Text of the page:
UK: Classification of cannabis
On 13 October the Home Secretary, Jacqui Smith, has confirmed that repeat cannabis offenders will face tougher penalties from 26 January 2009 on. She said, that those caught with cannabis on a first occasion could still get a cannabis warning, but on a second occasion are likely face a fine of 80 British Pounds and arrest if caught for a third time. (Home Office of 13 October 2008, drugs.homeoffice.gov.uk)

Science: Cancer of the intestine
Basic research shows that 17-beta-estradiol induced the formation of CB1 receptors in human colon cancer cells. The induction of CB1 receptors was mediated by the estrogen receptor. Authors noted that the "CB1 receptor can be considered an estrogen-responsive gene" in colon cancer cells. "Up-regulation of CB1 expression by 17-beta-estradiol is a further mechanism of estrogens to control colon cancer proliferation." (Source: Notarnicola M, et al. Scand J Gastroenterol 2008;43(1):66-72.)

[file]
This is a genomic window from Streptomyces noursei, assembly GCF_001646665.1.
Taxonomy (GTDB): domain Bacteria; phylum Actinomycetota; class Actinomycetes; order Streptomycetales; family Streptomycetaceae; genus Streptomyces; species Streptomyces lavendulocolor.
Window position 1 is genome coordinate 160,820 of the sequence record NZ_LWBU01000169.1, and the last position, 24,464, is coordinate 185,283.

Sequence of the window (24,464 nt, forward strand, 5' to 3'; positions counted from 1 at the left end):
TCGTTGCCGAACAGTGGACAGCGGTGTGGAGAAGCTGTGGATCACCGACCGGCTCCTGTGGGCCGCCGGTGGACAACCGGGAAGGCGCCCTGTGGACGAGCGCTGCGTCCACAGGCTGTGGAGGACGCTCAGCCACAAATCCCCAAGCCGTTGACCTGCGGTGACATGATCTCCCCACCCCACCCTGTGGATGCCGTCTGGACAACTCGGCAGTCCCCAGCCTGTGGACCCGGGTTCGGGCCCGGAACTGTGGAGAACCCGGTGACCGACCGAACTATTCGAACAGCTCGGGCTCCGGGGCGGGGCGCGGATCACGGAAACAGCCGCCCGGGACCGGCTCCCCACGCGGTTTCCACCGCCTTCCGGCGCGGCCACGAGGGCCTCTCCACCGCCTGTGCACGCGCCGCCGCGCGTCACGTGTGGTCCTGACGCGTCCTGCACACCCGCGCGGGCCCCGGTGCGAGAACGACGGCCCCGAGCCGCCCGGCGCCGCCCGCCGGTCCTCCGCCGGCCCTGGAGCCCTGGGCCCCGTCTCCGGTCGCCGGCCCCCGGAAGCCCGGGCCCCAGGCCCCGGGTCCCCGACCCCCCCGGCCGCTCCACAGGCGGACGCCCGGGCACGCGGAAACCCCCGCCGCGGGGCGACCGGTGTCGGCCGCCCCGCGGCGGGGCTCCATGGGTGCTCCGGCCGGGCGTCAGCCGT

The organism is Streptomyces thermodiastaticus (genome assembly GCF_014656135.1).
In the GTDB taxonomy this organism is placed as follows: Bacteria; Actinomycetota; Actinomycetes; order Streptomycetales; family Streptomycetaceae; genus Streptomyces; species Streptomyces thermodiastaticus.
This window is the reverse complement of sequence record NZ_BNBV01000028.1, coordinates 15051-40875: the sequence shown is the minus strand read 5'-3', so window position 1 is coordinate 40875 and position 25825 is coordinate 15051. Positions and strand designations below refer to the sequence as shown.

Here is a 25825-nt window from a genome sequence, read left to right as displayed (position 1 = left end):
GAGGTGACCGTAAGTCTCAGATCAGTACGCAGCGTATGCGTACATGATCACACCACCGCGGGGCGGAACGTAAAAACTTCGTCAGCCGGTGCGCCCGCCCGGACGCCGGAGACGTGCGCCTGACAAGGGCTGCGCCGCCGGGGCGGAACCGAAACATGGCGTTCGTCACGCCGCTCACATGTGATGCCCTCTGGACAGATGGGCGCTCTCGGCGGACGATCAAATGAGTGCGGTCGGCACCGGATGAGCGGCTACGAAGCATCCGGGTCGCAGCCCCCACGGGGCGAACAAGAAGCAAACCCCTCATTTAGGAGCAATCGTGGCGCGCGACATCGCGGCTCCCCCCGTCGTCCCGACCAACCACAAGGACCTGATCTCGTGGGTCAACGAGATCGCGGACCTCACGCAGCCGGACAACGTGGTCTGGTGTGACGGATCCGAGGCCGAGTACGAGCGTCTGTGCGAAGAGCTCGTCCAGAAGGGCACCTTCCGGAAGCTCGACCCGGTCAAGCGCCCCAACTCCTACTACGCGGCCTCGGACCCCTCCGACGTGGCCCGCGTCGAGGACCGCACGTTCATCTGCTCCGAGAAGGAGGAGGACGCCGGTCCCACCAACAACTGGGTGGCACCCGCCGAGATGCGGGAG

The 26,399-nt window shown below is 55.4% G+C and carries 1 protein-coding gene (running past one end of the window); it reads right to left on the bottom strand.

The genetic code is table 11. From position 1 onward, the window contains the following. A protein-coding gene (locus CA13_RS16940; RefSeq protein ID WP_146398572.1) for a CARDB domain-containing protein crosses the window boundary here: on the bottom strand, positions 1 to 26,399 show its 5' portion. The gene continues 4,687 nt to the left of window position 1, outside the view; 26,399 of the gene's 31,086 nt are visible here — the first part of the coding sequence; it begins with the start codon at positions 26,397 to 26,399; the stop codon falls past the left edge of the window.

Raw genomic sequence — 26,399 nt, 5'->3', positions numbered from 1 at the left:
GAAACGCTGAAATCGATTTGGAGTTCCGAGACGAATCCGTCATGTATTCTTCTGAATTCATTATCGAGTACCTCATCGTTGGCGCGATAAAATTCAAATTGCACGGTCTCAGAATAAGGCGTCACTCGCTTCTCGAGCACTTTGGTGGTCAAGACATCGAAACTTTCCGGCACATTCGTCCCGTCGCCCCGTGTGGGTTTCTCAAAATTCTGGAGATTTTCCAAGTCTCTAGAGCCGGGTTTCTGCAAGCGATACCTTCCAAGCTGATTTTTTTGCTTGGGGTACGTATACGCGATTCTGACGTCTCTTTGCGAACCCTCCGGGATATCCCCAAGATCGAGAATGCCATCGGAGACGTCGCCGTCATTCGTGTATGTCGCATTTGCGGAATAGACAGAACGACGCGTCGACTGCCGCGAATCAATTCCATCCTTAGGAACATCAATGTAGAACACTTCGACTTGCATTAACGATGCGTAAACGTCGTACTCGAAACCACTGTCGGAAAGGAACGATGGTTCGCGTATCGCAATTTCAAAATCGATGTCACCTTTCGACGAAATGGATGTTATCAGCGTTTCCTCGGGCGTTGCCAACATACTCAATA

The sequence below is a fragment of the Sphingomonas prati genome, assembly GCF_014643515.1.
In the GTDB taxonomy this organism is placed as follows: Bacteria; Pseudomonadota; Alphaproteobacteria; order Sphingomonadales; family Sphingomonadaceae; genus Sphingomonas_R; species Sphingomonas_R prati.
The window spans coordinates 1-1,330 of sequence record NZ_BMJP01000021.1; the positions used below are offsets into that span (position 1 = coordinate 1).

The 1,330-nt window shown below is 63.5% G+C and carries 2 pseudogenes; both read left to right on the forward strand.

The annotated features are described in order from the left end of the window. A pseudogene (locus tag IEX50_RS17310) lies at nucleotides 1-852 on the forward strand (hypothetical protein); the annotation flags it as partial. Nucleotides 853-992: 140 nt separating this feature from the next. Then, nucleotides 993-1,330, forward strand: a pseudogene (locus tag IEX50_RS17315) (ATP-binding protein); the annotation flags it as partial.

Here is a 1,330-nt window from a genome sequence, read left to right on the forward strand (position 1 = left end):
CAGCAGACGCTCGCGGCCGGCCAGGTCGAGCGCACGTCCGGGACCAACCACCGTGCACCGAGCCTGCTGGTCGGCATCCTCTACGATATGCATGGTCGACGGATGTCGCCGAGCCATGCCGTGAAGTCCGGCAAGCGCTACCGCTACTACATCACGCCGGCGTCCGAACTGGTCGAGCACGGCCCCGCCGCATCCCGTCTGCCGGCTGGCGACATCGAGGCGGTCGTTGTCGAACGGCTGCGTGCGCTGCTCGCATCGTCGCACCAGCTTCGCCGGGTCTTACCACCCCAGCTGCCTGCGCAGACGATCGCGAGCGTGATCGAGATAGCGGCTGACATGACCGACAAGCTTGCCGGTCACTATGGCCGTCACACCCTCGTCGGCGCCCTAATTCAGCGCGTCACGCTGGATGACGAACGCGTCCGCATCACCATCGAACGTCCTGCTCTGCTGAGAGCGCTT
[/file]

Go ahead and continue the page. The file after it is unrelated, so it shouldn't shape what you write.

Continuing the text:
Science: Neuroprotection
The endocannabinoid 2-arachidonoylglycerol elicited its neuroprotective effects on brain nerve cells by activating receptors, that are also activated by abnormal cannabidiol, on microglial cells. Abnormal CBD is a synthetic cannabinoid, that does not bind to CB1 and CB2 receptors, but to other receptors. (Source: Kreutz S, et al. Glia. 2008 Oct 3. [Electronic publication ahead of print])

Science: Pregnancy
A deficiency of CB1 receptors alters normal progesterone and oestrogen levels and induces preterm birth in mice. Moreover, the inactivation of the CB1 receptor resulted in aberrant corticosterone activities prior to birth, suggesting that CB1 regulates labour by interacting with the hormonal system, which is responsible for the activity of corticosterone. (Source: Wang H, et al. PLoS ONE 2008;3(10):e3320.)

Science: Stroke
In animal studies with rats, in which a stroke was induced by interruption of an artery in the brain, the neuroprotective effects of the endocannabinoids anandamide (AEA) and palmitoylethanolamide(PEA) were investigated. An infarct reduction of up to 35 per cent was observed following injection with PEA and of up to 26 per cent with AEA. Authors noted that "both endocannabinoids may have the potential to treat acute stroke." (Source: Schomacher M, et al. Brain Res. 2008 Sep 18. [Electronic publication ahead of print])